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‘This is terrifying’: Immigrant parents frantic over 7-year-old daughter in U.S. government custody

This June 20, 2019, image from video, shows the entrance of a Border Patrol station in Clint, Texas.
This June 20, 2019, image from video, shows the entrance of a Border Patrol station in Clint, Texas. (AP Photo/Cedar Attanasio)

Almost a week after an inconsolable 7-year-old girl called her dad, sobbing, from inside a Texas Border Patrol station, the father says he still hasn’t been able to see her.

He stayed up nights as she was whisked from facility to facility across Texas, including back into a Border Patrol station where detention lawyers had described perilous conditions with inadequate food, water and sanitation.

On Wednesday, after attorneys sent a legal notice to the Justice Department demanding her release, her father told The Associated Press he was relieved to hear that she was out of the station in Clint, Texas.

Attorneys told him she had been placed in a children’s shelter in El Paso, but he still felt frantic over his only child’s obvious distress.

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The little girl caught the attention of attorneys interviewing kids in the Clint station last week, where they said she burst into tears when they asked her a question, and called her father after finding his number written on a bracelet she wore labeled “U.S. parent.”

But she could barely talk to him on the phone.

“All she can do is cry and cry so much it sounds like she’s drowning,” said the girl’s father, who spoke on condition of anonymity for fear that divulging his name would impact his chances at reuniting with his daughter.

“I haven’t slept because every day that goes by that I can’t talk to her, I think, ‘What if I am sleeping well and she’s doing so badly alone in there?’ This is terrifying.”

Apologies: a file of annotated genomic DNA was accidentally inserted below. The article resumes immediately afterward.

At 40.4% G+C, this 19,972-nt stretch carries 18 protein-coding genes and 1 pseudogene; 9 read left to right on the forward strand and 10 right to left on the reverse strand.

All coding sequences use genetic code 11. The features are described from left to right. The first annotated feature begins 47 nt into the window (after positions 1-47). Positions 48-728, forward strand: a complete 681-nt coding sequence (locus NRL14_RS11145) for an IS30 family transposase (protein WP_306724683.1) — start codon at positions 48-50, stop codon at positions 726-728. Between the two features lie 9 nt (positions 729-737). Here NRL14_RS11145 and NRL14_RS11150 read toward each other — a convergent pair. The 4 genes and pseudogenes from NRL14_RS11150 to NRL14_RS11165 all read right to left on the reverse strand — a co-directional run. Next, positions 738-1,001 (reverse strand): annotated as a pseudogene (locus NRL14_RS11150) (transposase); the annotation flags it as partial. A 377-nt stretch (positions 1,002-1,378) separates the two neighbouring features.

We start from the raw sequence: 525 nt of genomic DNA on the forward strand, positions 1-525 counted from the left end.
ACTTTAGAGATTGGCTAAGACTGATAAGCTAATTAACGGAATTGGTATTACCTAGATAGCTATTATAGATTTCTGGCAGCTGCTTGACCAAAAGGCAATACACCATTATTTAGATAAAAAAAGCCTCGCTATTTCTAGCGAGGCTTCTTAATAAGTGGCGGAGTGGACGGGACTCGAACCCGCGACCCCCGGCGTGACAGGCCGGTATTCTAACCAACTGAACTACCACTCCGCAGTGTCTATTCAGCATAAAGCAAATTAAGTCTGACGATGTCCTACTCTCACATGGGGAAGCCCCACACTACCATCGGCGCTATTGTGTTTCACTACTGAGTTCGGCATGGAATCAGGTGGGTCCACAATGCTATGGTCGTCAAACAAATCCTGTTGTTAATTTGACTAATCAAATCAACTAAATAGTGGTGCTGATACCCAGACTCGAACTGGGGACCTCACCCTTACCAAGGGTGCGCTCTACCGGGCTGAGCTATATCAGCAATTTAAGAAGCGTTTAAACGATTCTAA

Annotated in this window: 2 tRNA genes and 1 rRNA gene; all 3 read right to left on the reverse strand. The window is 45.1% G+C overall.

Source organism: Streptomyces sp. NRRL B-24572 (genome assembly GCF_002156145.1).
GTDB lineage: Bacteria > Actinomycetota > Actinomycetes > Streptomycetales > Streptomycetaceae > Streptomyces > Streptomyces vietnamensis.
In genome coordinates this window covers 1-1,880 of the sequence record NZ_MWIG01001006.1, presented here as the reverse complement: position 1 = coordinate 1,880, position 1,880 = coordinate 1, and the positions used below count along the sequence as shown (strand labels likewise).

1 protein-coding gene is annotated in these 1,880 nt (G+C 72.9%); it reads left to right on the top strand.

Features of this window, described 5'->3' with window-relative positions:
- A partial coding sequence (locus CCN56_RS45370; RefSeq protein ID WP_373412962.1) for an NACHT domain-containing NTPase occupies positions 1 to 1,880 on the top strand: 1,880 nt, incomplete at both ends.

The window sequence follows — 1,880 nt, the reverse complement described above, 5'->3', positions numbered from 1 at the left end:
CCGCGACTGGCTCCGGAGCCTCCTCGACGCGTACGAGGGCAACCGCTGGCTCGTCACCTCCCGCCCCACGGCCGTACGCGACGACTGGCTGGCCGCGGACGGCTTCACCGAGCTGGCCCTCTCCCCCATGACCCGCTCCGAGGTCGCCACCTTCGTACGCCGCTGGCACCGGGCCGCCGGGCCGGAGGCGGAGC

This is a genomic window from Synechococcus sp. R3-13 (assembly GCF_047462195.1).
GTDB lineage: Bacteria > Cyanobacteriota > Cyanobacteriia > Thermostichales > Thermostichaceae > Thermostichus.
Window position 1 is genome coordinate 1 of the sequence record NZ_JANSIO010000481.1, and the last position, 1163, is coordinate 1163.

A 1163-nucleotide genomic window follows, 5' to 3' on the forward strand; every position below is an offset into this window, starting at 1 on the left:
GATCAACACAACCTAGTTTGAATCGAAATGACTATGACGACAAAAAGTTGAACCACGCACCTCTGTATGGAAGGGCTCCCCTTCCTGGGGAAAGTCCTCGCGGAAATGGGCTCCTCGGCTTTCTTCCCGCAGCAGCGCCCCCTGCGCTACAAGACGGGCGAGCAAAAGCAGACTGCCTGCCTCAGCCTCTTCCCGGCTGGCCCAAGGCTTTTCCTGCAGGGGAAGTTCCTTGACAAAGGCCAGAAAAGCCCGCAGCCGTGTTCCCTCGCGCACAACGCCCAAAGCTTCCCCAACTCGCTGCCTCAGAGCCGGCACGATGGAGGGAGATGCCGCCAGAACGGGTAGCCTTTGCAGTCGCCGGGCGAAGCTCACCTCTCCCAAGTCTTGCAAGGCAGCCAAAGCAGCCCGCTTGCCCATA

Her father said he was hopeful he would talk with her in the coming days, and attorneys were contacting government officials and the shelter to expedite the conversation.

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The last time they spoke, on Saturday, she was coughing and said that guards earlier had punished her by having her sleep on the floor after children in her cell because she misplaced a lice comb a nurse gave them, the girl’s father said.

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Citing violations of the Flores settlement, a legal agreement that requires safe and sanitary detention for migrant children and families, the family’s attorney Amy Maldonado said in a legal notice they plan to file a complaint in federal district court, requesting an emergency Temporary Restraining Order and preliminary injunction if the girl is not released to her parents.

“She was forced to sleep on the tile floor as punishment for using a comb,” said Maldonado. “I want to find the name of the officer who did that to her.”

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The legal documents give a dizzying account of the girl’s past few days.

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On Sunday, she reportedly was moved to an Office of Refugee Resettlement shelter in Combes, Texas, a 12-hour drive, but her placement was canceled.

She was then taken back across Texas to the Border Patrol station in Clint, while she supposedly waited to be moved to a shelter in San Antonio.

The decision was then made to move her to another shelter in El Paso, and then again to San Antonio, the notice said. During the frantic four-day period the girl had no communication with her parents, the notice said.